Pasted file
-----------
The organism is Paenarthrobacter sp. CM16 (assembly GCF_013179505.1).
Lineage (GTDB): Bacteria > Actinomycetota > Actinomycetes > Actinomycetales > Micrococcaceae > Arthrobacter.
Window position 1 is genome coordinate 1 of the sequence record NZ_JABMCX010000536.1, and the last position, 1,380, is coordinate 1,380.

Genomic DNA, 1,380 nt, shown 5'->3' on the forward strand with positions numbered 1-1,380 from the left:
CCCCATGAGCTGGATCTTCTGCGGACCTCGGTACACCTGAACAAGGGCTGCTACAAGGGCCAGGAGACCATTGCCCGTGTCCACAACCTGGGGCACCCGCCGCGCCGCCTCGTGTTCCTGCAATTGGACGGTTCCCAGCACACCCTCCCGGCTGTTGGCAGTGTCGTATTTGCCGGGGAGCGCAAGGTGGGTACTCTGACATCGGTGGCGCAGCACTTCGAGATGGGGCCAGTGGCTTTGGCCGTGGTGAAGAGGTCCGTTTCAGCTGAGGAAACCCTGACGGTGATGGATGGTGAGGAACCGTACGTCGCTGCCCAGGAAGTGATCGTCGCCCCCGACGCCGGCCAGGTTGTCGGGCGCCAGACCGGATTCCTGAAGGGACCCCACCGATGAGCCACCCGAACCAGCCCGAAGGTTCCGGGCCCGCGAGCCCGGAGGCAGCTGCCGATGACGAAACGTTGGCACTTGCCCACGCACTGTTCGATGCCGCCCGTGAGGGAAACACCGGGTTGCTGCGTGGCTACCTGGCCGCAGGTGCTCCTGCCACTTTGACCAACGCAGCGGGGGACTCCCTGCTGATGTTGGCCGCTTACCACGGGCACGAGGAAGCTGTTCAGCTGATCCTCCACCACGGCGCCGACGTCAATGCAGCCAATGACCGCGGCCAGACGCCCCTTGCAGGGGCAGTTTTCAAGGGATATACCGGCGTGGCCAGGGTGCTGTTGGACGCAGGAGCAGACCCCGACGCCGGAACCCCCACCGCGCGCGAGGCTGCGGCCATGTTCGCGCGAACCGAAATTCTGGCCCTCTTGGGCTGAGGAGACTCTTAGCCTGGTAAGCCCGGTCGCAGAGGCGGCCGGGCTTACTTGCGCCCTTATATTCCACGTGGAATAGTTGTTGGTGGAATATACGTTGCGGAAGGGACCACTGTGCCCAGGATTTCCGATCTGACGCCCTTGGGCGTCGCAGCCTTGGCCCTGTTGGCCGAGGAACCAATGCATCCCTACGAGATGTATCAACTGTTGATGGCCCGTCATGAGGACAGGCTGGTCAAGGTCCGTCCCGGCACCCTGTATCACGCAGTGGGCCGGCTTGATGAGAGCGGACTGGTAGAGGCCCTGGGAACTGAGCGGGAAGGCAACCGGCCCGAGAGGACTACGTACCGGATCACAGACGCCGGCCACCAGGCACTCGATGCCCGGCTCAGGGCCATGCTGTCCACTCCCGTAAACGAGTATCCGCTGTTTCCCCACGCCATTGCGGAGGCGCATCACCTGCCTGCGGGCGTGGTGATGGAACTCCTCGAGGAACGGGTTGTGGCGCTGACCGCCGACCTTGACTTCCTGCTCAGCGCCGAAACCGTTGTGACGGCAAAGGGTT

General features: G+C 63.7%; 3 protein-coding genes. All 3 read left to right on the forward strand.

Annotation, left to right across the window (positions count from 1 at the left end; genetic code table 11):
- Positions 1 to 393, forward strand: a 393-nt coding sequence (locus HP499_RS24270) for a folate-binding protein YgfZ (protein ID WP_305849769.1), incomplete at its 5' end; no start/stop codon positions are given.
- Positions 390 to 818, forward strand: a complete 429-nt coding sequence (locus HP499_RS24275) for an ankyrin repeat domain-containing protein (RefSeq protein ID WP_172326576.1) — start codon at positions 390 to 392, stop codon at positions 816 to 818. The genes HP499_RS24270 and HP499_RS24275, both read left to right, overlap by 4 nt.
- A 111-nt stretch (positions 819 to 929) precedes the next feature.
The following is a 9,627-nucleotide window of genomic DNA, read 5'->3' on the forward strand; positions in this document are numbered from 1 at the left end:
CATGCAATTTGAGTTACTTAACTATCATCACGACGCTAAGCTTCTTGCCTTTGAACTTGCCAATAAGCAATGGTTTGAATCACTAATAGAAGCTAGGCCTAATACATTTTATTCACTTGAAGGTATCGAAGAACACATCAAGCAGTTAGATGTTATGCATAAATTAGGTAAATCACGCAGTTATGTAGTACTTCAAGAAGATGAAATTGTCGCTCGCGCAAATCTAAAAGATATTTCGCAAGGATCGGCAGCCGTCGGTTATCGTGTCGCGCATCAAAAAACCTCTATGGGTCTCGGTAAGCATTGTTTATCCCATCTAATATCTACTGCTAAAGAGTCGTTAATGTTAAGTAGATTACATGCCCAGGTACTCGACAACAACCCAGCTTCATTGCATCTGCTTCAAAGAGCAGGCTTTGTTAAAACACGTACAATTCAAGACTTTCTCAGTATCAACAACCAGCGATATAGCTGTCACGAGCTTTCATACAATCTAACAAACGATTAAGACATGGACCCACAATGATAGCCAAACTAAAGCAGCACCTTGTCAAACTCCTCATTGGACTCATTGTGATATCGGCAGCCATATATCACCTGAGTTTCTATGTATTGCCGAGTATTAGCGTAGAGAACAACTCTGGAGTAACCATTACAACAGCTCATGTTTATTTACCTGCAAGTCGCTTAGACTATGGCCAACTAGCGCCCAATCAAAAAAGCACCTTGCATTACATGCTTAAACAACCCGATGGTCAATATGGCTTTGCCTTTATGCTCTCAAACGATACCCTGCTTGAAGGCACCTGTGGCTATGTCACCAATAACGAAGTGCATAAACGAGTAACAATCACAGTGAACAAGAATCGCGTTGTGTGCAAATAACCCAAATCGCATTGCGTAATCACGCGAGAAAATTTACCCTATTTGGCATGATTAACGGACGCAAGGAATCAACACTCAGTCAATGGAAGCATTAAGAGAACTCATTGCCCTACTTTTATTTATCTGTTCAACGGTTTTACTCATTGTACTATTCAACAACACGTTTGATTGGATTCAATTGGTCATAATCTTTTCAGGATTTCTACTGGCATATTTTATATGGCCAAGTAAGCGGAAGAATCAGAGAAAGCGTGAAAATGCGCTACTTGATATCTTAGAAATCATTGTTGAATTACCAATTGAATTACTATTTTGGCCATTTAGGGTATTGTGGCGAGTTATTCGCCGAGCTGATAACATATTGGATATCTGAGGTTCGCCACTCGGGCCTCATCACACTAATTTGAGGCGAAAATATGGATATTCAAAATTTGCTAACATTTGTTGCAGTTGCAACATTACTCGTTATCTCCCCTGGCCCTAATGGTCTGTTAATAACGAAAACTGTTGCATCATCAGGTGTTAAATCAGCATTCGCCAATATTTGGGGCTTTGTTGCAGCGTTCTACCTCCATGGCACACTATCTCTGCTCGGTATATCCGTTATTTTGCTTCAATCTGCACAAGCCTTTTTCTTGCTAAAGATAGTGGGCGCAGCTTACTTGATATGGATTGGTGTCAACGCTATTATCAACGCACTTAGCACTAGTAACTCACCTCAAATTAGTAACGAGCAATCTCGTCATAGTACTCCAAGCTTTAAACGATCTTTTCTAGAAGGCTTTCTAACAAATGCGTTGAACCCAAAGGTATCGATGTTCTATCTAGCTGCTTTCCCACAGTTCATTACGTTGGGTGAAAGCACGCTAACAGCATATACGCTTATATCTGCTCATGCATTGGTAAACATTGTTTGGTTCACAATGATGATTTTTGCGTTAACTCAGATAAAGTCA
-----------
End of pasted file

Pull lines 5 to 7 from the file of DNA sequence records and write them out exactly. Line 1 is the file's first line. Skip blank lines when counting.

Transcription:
CCCCATGAGCTGGATCTTCTGCGGACCTCGGTACACCTGAACAAGGGCTGCTACAAGGGCCAGGAGACCATTGCCCGTGTCCACAACCTGGGGCACCCGCCGCGCCGCCTCGTGTTCCTGCAATTGGACGGTTCCCAGCACACCCTCCCGGCTGTTGGCAGTGTCGTATTTGCCGGGGAGCGCAAGGTGGGTACTCTGACATCGGTGGCGCAGCACTTCGAGATGGGGCCAGTGGCTTTGGCCGTGGTGAAGAGGTCCGTTTCAGCTGAGGAAACCCTGACGGTGATGGATGGTGAGGAACCGTACGTCGCTGCCCAGGAAGTGATCGTCGCCCCCGACGCCGGCCAGGTTGTCGGGCGCCAGACCGGATTCCTGAAGGGACCCCACCGATGAGCCACCCGAACCAGCCCGAAGGTTCCGGGCCCGCGAGCCCGGAGGCAGCTGCCGATGACGAAACGTTGGCACTTGCCCACGCACTGTTCGATGCCGCCCGTGAGGGAAACACCGGGTTGCTGCGTGGCTACCTGGCCGCAGGTGCTCCTGCCACTTTGACCAACGCAGCGGGGGACTCCCTGCTGATGTTGGCCGCTTACCACGGGCACGAGGAAGCTGTTCAGCTGATCCTCCACCACGGCGCCGACGTCAATGCAGCCAATGACCGCGGCCAGACGCCCCTTGCAGGGGCAGTTTTCAAGGGATATACCGGCGTGGCCAGGGTGCTGTTGGACGCAGGAGCAGACCCCGACGCCGGAACCCCCACCGCGCGCGAGGCTGCGGCCATGTTCGCGCGAACCGAAATTCTGGCCCTCTTGGGCTGAGGAGACTCTTAGCCTGGTAAGCCCGGTCGCAGAGGCGGCCGGGCTTACTTGCGCCCTTATATTCCACGTGGAATAGTTGTTGGTGGAATATACGTTGCGGAAGGGACCACTGTGCCCAGGATTTCCGATCTGACGCCCTTGGGCGTCGCAGCCTTGGCCCTGTTGGCCGAGGAACCAATGCATCCCTACGAGATGTATCAACTGTTGATGGCCCGTCATGAGGACAGGCTGGTCAAGGTCCGTCCCGGCACCCTGTATCACGCAGTGGGCCGGCTTGATGAGAGCGGACTGGTAGAGGCCCTGGGAACTGAGCGGGAAGGCAACCGGCCCGAGAGGACTACGTACCGGATCACAGACGCCGGCCACCAGGCACTCGATGCCCGGCTCAGGGCCATGCTGTCCACTCCCGTAAACGAGTATCCGCTGTTTCCCCACGCCATTGCGGAGGCGCATCACCTGCCTGCGGGCGTGGTGATGGAACTCCTCGAGGAACGGGTTGTGGCGCTGACCGCCGACCTTGACTTCCTGCTCAGCGCCGAAACCGTTGTGACGGCAAAGGGTT

General features: G+C 63.7%; 3 protein-coding genes. All 3 read left to right on the forward strand.

Annotation, left to right across the window (positions count from 1 at the left end; genetic code table 11):